Asia's developing economies, once home to double-digit growth rates, will see momentum stall over the next two years amid a weak recovery in industrial nations and a slowdown in China, the Asian Development Bank (ADB) warned on Wednesday.
Gross domestic product (GDP) growth for developing Asia is expected at 5.7 percent in 2016 and 2017, decelerating from 5.9 percent in 2015, the bank said in its new 2016 outlook.
The region's outlook is looking increasingly dim with the U.S., euro area and Japan experiencing weak external demand and Beijing concentrating on reforms that are likely to hit its GDP, the ADB said.
Tepid external appetite for manufactured goods and low commodity prices will trim emerging Asia's current account surplus to 2.6 percent of regional GDP this year, from 2.9 percent in 2015, the ADB said.
Moreover, future interest rate hikes by the Federal Reserve and the spread of producer price deflation across Asia also pose risks, the report added.
To nobody's surprise, the ADB pins China's structural transition to consumption-led growth, away from exports and investment, as the biggest threat to emerging Asia.
"Simulations estimate that the drop in PRC [People's Republic of China] growth may have shaved as much as 0.3 percentage points from developing Asia's outlook," said the report.
Reduced investment in state-owned industries with excess capacity, part of Beijing's supply-side reform agenda, is expected to moderate GDP growth to 6.5 percent this year, within the government's range of 6.5-7 percent, and to 6.3 percent in 2017.
A sharp slowdown in China, the world's second-largest economy, could have major ramifications.
Global growth could lose nearly 1.8 percentage points while oil prices could plunge 10-25 percent from their current levels, the ADB warned.
The emergence of producer price deflation in countries including the Philippines, Malaysia, India, South Korea, Thailand, and Hong Kong, is also weighing on the region amid a combination of slowing GDP and slumping crude.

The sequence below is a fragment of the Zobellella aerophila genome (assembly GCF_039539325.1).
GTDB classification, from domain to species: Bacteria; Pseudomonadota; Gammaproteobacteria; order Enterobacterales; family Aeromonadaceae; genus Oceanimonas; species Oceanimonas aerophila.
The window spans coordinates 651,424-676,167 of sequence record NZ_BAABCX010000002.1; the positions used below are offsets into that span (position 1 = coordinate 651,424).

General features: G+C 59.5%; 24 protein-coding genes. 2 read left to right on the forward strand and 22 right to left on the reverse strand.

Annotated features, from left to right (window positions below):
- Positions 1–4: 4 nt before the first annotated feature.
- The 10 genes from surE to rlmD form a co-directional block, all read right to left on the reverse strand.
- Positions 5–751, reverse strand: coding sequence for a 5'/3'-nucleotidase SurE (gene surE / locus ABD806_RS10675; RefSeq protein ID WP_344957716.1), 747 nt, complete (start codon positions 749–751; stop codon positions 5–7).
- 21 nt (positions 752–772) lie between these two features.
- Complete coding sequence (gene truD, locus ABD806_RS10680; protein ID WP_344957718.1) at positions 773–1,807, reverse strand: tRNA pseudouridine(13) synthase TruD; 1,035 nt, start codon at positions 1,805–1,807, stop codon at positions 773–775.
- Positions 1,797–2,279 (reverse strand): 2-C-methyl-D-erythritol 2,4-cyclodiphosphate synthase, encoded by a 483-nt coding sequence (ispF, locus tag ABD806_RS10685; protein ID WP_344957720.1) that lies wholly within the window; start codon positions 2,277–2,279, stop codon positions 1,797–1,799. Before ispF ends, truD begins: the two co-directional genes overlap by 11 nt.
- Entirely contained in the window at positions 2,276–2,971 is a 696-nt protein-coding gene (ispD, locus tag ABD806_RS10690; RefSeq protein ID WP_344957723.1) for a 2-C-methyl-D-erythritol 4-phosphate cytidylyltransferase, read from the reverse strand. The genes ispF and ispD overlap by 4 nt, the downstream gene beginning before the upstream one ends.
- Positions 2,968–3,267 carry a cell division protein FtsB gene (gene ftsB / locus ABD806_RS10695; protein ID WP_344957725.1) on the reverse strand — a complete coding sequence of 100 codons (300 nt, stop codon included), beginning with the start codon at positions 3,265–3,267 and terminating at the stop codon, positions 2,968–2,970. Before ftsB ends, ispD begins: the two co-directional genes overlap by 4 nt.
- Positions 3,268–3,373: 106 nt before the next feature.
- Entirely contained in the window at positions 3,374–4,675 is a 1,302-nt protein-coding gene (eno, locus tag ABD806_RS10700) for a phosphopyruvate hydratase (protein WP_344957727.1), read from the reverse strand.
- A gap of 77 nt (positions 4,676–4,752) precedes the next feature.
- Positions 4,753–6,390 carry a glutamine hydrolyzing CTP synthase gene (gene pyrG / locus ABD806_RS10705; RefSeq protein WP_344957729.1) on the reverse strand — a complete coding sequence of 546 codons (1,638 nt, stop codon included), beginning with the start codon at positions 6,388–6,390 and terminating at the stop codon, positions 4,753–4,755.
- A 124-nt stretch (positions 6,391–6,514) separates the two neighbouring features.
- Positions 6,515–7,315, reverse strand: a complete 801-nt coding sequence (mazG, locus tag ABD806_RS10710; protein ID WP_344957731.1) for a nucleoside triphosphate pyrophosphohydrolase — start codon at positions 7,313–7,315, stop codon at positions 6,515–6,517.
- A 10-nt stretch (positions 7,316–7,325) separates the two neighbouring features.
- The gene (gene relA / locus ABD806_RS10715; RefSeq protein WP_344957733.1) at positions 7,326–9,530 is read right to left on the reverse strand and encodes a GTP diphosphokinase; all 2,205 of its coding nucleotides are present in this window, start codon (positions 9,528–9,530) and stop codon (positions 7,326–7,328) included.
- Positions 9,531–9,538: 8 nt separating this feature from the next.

China's 48 consecutive months of producer price deflation is also to blame, according to the ADB.
"Deflation in the PRC may be transmitted to its neighbors through lower export prices, especially if the renminbi depreciates," the report noted, referring to widespread market expectations for the Chinese currency to lose ground against the dollar.
The yuan has fallen nearly 5 percent against the dollar since a shock devaluation in August last year.
Policy makers must not ignore the producer price index (PPI) when assessing inflation seeing as a slumping PPI can compound producers' debt burdens and thus restrain investment, inflicting greater damage on the economy than a sliding consumer price index, the ADB said.
The future isn't entirely bleak however. Strength in India and the Association of Southeast Asian Nations (ASEAN) will help balance a slowing China, the ADB pointed out.
India is expected to log 7.4 percent growth in 2016 before accelerating to 7.8 percent next year, while aggregate growth in the 10 ASEAN economies could rise to 4.5 percent in 2016 and 4.8 percent in 2017, led by Indonesia's private investment and infrastructure push.
Officials must counter the region's slowdown by increasing productivity, explained Shang-Jin Wei, the ADB's chief economist.
Wei notes that Asia's average growth dropped 2 percent between 2008-2014, with 40 percent of that decline due to lower potential growth, i.e. the maximum level of economic output consistent with full employment and stable inflation.
"While altering demographics is not something that can be accomplished within a few years, many developing economies still have tremendous room to use structural reforms to remove distortions in the labor, capital, and land markets, and to improve incentives for private sector investment, all of which lead to higher productivity and therefore higher potential growth."